Degenerative Joint Disease
Degenerative joint disease is a disabling disease that is increasing in its prevalence with the increased life expectancy of Western populations. In 2001, 8.6 million UK patients saw their GP regarding a musculoskeletal complaint; over 2 million of these with osteoarthritis and approximately 400,000 with rheumatoid arthritis.
Two common forms occur, the most prevalent being osteoarthritis which is usually caused by changes in the biomechanical environment experienced by moving joints. These biomechanical changes can be caused by obesity (increased weight), repetitive use, trauma, sports injuries and genetic factors. A lesser common but more expensive to treat form is rheumatiod arthritis which is usually caused by some other abnormality in the body where the patients immune system reacts against 'itself' (an autoimmune disease) the consequence being that immune complexes are deposited in joints of the body and their presence there causes inflammatory cells to invade the joint causing pain and eventually joint destruction.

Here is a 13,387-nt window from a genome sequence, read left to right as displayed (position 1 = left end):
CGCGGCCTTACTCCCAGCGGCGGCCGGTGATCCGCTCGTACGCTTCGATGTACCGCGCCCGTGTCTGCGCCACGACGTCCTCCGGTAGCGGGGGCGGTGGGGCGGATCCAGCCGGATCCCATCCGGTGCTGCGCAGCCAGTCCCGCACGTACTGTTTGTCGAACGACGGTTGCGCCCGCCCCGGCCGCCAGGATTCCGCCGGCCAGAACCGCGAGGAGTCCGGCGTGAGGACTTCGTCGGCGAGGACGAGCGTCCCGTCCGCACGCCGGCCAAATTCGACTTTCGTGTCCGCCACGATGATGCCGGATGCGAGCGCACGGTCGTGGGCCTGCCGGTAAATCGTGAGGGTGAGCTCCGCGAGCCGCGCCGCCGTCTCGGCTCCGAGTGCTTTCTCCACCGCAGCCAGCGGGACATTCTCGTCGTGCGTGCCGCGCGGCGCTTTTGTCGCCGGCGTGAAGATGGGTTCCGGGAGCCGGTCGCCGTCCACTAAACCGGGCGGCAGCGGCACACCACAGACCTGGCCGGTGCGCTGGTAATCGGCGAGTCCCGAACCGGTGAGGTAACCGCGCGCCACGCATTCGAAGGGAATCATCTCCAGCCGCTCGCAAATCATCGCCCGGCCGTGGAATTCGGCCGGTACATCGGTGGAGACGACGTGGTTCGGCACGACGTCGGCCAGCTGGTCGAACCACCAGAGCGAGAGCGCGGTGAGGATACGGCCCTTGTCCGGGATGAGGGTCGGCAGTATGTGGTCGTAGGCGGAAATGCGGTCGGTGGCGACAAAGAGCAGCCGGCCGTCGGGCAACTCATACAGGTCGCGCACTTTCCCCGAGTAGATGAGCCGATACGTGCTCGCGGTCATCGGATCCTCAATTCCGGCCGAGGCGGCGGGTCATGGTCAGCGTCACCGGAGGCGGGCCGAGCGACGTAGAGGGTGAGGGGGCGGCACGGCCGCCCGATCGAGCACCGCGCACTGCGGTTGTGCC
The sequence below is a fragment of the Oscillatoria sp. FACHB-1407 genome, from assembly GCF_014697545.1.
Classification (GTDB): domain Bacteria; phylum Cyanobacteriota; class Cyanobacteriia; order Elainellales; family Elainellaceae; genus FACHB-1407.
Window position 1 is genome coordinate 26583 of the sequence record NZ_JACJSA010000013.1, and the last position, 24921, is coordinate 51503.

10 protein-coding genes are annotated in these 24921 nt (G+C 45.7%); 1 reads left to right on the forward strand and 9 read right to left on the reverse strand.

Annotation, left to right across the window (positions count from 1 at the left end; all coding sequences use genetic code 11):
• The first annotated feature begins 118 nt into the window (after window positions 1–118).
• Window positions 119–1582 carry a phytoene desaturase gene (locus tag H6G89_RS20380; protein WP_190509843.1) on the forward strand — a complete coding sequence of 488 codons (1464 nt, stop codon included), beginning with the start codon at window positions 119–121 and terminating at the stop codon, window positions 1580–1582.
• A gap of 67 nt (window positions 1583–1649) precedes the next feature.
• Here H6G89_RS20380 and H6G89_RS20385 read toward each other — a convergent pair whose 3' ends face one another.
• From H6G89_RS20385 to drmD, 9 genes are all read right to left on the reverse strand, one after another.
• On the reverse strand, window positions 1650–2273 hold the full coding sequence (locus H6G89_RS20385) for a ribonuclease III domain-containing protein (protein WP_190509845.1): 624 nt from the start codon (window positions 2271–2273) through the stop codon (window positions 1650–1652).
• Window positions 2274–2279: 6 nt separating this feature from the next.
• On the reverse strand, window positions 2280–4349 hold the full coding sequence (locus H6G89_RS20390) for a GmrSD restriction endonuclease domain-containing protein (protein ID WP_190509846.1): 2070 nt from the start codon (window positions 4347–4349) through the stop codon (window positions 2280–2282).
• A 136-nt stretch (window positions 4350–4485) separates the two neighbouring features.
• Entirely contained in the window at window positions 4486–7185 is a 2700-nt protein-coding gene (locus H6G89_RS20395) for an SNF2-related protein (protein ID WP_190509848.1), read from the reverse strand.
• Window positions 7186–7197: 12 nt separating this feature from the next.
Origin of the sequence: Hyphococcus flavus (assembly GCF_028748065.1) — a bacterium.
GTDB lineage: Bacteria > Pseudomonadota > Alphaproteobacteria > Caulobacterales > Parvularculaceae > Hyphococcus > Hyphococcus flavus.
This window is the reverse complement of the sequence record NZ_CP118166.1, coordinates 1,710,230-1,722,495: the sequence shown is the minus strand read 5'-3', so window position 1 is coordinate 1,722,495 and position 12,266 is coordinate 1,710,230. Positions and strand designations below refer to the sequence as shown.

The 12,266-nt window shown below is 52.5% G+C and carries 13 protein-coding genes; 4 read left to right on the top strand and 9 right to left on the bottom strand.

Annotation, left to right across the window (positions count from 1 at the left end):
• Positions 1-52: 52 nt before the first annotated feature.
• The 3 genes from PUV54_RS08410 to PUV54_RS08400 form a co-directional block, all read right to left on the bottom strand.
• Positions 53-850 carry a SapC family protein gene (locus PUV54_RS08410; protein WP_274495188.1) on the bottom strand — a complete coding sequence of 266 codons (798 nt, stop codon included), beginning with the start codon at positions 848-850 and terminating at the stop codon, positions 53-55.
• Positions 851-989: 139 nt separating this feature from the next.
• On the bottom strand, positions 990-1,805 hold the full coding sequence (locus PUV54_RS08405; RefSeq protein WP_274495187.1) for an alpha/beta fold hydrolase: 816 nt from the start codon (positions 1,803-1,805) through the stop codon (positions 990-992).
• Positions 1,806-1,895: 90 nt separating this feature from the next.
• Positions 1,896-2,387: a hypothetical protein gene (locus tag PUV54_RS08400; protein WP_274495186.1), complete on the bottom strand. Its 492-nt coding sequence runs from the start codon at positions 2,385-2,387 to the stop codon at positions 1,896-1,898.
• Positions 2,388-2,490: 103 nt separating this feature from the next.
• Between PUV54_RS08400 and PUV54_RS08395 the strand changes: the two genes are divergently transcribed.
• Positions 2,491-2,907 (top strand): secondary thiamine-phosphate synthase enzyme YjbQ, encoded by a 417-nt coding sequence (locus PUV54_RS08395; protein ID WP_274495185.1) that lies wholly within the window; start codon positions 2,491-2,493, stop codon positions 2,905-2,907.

At present there are no treatments for degenerative joint disease other than joint replacement surgery. Thus, new treatments are needed to improve the quality of life of this ever increasing arthritic patient population. Tissue Engineering approaches are now in development and show promise for alternative treatments that will complement and/or supplement the need for joint replacement surgery.